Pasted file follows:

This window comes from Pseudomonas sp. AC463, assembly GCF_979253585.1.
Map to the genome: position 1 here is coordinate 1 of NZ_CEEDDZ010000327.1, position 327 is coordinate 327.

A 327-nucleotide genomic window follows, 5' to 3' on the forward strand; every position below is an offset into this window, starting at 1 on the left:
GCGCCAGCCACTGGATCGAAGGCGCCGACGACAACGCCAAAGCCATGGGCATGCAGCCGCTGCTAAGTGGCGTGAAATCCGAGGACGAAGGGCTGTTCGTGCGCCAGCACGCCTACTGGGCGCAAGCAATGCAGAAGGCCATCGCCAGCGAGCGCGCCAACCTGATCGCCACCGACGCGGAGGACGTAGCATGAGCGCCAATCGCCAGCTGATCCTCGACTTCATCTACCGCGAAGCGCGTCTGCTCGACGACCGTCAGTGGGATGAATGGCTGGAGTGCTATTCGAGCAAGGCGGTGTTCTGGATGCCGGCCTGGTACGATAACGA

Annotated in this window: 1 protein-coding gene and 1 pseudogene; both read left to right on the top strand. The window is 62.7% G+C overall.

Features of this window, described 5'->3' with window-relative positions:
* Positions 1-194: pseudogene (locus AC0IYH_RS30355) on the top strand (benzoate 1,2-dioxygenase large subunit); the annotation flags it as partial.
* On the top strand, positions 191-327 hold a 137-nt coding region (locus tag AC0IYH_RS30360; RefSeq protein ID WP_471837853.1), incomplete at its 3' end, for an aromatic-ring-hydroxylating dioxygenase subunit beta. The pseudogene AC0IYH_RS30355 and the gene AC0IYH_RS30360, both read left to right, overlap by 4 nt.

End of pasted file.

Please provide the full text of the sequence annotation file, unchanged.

This window comes from Pseudomonas sp. AC463, assembly GCF_979253585.1.
Map to the genome: position 1 here is coordinate 1 of NZ_CEEDDZ010000327.1, position 327 is coordinate 327.

A 327-nucleotide genomic window follows, 5' to 3' on the forward strand; every position below is an offset into this window, starting at 1 on the left:
GCGCCAGCCACTGGATCGAAGGCGCCGACGACAACGCCAAAGCCATGGGCATGCAGCCGCTGCTAAGTGGCGTGAAATCCGAGGACGAAGGGCTGTTCGTGCGCCAGCACGCCTACTGGGCGCAAGCAATGCAGAAGGCCATCGCCAGCGAGCGCGCCAACCTGATCGCCACCGACGCGGAGGACGTAGCATGAGCGCCAATCGCCAGCTGATCCTCGACTTCATCTACCGCGAAGCGCGTCTGCTCGACGACCGTCAGTGGGATGAATGGCTGGAGTGCTATTCGAGCAAGGCGGTGTTCTGGATGCCGGCCTGGTACGATAACGA

Annotated in this window: 1 protein-coding gene and 1 pseudogene; both read left to right on the top strand. The window is 62.7% G+C overall.

Features of this window, described 5'->3' with window-relative positions:
* Positions 1-194: pseudogene (locus AC0IYH_RS30355) on the top strand (benzoate 1,2-dioxygenase large subunit); the annotation flags it as partial.
* On the top strand, positions 191-327 hold a 137-nt coding region (locus tag AC0IYH_RS30360; RefSeq protein ID WP_471837853.1), incomplete at its 3' end, for an aromatic-ring-hydroxylating dioxygenase subunit beta. The pseudogene AC0IYH_RS30355 and the gene AC0IYH_RS30360, both read left to right, overlap by 4 nt.